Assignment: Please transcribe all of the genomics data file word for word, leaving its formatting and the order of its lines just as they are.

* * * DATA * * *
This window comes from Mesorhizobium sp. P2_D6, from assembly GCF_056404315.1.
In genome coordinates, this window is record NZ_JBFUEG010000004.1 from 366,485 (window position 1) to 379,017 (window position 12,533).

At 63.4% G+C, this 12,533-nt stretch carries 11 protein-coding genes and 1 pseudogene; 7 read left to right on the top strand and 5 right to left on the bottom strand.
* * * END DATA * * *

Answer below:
This window comes from Mesorhizobium sp. P2_D6, from assembly GCF_056404315.1.
In genome coordinates, this window is record NZ_JBFUEG010000004.1 from 366,485 (window position 1) to 379,017 (window position 12,533).

At 63.4% G+C, this 12,533-nt stretch carries 11 protein-coding genes and 1 pseudogene; 7 read left to right on the top strand and 5 right to left on the bottom strand.